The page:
Wednesday, December 15, 2010

Shred Your Ego's Most-Played Metal Albums of 2010 Part One

"Dio has rocked for a long, long time
Now it's time for him to pass the torch

He has songs of wildebeasts and angels
He has soared on the wings of a demon."

Thus sang Jack Black on "Dio" from Tenacious D's debut album, and while the words still bring a smile to my face, Ronnie James Dio's death earlier this year makes them bittersweet. Yes, 2010 had the long shadow of Dio's passing over it, but it also brought honor to his kingdom by providing an incredibly diverse crop of ass-kicking metal.

Here in no particular order are the first five selections for the year. And please keep in mind that I call this list "Most-Played Metal Albums of 2010", as opposed to the "Top 10 of 2010", which would indicate I had somehow managed to listened to every single album released this year and formed an opinion about each and every one, an impossibility for a lone metal fan with a limited budget and time. So it comes down to this:

I listened to a lot of metal albums in 2010. Some I didn't care for, some I dug. This is the result.

Iron Maiden - The Final Frontier

From the moment the very un-Maiden like atmospheric intro "Satellite 15" segues into the title track, this album gets into a massive groove and never strays. Gone are the maddening repetitious choruses that have plagued every release since Brave New World, replaced with tight song structures that incorporate the band's more epic, progressive tendencies seamlessly into their old-school gallop. The album is filled with instant classics, and "Coming Home" is one of the best Maiden songs ever put on record. The band sounds reinvigorated, and Bruce sounds absolutely phenomenal, adding up to my favorite post-Seventh Son of a Seventh Son album thus far (sorry Brave New World).

Iron Thrones - The Wretched Sun

What are you smoking, labels? Somebody step up and sign these guys and put them on tour now, because they could be huge. This Minnesota troupe play a blend of melodic alright, I'm just going to call it "brutal progressive". Whatever it is, it's terribly beautiful in that awful, swirling vortex end-of-the-world way music like this can be. And heavy as hell. And awesome.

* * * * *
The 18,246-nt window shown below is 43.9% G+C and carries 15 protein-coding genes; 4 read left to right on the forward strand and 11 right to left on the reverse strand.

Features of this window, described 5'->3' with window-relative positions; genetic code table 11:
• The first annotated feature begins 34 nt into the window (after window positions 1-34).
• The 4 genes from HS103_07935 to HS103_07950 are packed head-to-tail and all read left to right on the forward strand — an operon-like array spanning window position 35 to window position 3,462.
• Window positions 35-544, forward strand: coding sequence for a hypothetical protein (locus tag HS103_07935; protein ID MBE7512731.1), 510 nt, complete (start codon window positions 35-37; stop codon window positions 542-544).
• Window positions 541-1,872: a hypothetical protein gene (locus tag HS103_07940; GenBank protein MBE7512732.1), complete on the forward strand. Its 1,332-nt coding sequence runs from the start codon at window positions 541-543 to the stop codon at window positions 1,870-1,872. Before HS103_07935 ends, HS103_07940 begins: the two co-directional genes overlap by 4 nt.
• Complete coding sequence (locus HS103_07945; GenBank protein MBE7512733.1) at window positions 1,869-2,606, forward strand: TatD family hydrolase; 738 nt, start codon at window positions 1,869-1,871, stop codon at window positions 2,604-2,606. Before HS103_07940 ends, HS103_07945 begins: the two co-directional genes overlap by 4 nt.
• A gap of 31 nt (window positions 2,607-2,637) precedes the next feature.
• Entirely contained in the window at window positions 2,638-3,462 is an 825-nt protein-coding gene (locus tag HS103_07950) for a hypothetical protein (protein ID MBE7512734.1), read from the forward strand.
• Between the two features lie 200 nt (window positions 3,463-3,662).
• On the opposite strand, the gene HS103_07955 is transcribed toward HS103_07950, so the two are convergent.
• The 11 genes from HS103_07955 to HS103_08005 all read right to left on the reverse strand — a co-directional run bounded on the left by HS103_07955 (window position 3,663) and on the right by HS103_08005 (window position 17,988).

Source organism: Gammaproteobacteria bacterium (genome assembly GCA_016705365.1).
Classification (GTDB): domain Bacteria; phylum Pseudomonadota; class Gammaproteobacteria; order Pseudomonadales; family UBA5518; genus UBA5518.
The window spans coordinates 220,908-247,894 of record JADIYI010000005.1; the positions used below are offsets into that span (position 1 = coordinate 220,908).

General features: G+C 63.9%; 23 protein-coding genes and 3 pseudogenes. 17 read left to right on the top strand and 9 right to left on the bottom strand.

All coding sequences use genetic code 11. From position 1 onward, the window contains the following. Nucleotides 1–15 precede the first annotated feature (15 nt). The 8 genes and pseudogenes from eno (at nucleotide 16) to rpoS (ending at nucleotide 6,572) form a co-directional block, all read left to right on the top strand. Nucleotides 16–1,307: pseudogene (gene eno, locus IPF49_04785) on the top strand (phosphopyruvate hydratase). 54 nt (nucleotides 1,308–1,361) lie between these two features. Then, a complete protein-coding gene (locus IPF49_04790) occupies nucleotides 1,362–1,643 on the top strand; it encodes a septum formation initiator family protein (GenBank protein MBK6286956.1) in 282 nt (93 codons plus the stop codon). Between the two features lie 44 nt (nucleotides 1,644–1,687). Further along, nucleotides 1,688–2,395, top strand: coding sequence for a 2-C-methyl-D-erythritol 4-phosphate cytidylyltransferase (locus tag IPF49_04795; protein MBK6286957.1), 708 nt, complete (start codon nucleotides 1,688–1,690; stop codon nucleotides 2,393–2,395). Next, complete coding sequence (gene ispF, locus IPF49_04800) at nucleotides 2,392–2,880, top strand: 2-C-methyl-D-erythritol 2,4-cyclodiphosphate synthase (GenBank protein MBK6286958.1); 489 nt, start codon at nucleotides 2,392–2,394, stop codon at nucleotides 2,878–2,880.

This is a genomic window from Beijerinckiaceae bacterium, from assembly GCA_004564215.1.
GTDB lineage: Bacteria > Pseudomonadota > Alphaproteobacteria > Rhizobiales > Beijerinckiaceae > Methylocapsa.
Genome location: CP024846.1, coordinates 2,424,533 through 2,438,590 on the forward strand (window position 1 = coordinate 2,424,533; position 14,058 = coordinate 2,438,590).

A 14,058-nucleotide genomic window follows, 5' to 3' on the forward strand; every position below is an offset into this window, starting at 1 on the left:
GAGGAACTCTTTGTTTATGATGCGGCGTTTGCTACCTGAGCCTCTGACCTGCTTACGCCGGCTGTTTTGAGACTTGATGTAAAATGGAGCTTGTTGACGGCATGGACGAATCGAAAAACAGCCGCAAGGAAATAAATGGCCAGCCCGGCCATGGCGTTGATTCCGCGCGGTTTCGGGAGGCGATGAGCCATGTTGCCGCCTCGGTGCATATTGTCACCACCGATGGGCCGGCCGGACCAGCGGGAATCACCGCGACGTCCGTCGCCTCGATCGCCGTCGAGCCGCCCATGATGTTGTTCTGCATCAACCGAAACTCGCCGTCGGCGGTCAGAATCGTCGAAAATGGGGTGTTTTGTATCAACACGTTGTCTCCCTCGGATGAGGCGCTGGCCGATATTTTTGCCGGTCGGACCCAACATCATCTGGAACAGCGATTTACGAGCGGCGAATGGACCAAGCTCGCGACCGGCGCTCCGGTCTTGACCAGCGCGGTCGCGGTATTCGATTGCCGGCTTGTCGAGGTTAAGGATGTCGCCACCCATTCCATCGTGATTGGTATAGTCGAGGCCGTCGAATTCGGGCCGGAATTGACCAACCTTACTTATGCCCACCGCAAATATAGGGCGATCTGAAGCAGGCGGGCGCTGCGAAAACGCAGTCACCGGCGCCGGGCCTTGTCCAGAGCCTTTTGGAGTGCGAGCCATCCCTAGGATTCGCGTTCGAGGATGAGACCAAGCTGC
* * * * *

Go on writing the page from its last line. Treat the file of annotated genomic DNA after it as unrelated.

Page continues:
Ghost - Opus Eponymous

A late-year arrival (only available in the states via import or download until early 2011), this gem quickly shot to the top of my playlist for days on end. Like the great commercial crossover record Mercyful Fate never recorded, or the doom album Blue Öyster Cult never made, Opus Eponymous is a unique mixture of pop hooks and doom riffs that defies categorization and distills everything that's great about occult metal into 35 short minutes. Read my full review.

Accept - Blood of the Nations

Yeah. You're all like, "Balls to the Wall!" and remembering a short dude wearing fatigues and having a laugh then this album comes from out of nowhere like a set of brass knuckles to the bridge of your nose. If this album had released in '88, it would be hailed today as a classic. Of course, it wouldn't have sounded like this in '88 without today's recording techniques and the crisp, full-bodied production from the talented Andy Sneap. "Teutonic Terror" is the immediate standout, a riff-tastic, fist-pumping throwback, but I submit to you, sir or madam, that if you can get your hands on it, the bonus track "Time Machine" is where the real money is.

And the singer, Mark Tornillo (formerly of T.T. Quick), man. This dude's voice IS metal, period. Listen to it. The grit, the power, the range. If I had this guy's singing voice, I'd use it ALL THE TIME.

Mose Giganticus - Gift Horse

Am I crazy or did this album not come out this year? I ask only due to its conspicuous absence from other Top Ten lists I've been reading, because in my opinion this flat-out rocks. Mose Giganticus is actually one man, multi-instrumentalist Matt Garfield and assorted hired hands, who deliver a sound like nothing I've ever heard. It's a mid-tempo, thick soup of stoner, grunge and electronic, with heavy use of the vocoder and synthesizer, emphasis on the heavy, because this album has a huge sound. Album-closer "The Seventh Seal" goes out on a riff so huge and brain-pleasing I could ride its thundering wave forever.

Stay tuned for Part Two.
Edit! Here it is!

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